Ribosome synthesis is one of the chief metabolic efforts in a cell and is a key determinant of protein synthesis capacity and growth. In eukaryotes, ribosome synthesis requires three different RNA polymerase (Pol) complexes to synthesize ribosome components: Pol I to synthesize ribosomal RNA, Pol II to synthesize ribosomal protein (RP) mRNA, and Pol III to synthesize 5S RNA . Upward of 6000 ribosomes are produced per minute in growing cells, with Pol I activity accounting for 60% of all nuclear transcription and RP mRNA synthesis accounting for 50% of all Pol II transcription.
We have been looking at how regulation of ribosome synthesis controls cell, tissue and body growth. So far our work has focused on the nutrient-dependent TOR kinase pathway. We’ve shown that TOR can control rRNA synthesis via the Pol I transcription factor TIF-IA, and that this regulation is important for growth (Grewal et al). We’ve also identified how TOR can control expression of ribosome biogenesis genes (Killip and Grewal; Li et al).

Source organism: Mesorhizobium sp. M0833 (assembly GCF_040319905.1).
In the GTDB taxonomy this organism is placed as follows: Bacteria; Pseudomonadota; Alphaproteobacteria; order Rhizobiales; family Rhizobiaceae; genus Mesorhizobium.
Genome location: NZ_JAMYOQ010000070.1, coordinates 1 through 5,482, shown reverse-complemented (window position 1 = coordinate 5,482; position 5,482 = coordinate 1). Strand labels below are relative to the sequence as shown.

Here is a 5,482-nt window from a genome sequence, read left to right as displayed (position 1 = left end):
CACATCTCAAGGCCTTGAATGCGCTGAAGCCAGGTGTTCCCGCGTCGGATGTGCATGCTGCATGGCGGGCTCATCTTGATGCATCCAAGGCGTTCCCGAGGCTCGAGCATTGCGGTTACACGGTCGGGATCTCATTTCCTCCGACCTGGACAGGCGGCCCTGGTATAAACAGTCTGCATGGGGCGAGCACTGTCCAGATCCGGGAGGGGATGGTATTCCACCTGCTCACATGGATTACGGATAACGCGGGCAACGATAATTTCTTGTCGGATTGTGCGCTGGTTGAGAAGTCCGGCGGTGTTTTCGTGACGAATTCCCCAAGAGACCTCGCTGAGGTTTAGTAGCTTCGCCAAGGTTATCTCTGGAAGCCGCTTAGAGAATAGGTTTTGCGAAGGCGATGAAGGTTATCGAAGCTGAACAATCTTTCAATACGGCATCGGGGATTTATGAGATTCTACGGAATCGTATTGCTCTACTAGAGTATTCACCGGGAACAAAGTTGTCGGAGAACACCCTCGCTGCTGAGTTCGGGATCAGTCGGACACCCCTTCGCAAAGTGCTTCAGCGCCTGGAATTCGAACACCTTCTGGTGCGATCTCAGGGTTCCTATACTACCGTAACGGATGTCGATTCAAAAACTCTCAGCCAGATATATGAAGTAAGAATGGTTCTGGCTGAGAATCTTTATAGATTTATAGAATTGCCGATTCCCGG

Some questions we’re asking now:
- Do other growth signaling pathways function by controlling ribosome synthesis and protein synthesis?
- Is regulation of ribosome synthesis important for stress responses in larvae?
- Does regulation of ribosome synthesis contribute to protein synthesis control in adults and regulation of processes such as stress tolerance, infection and aging?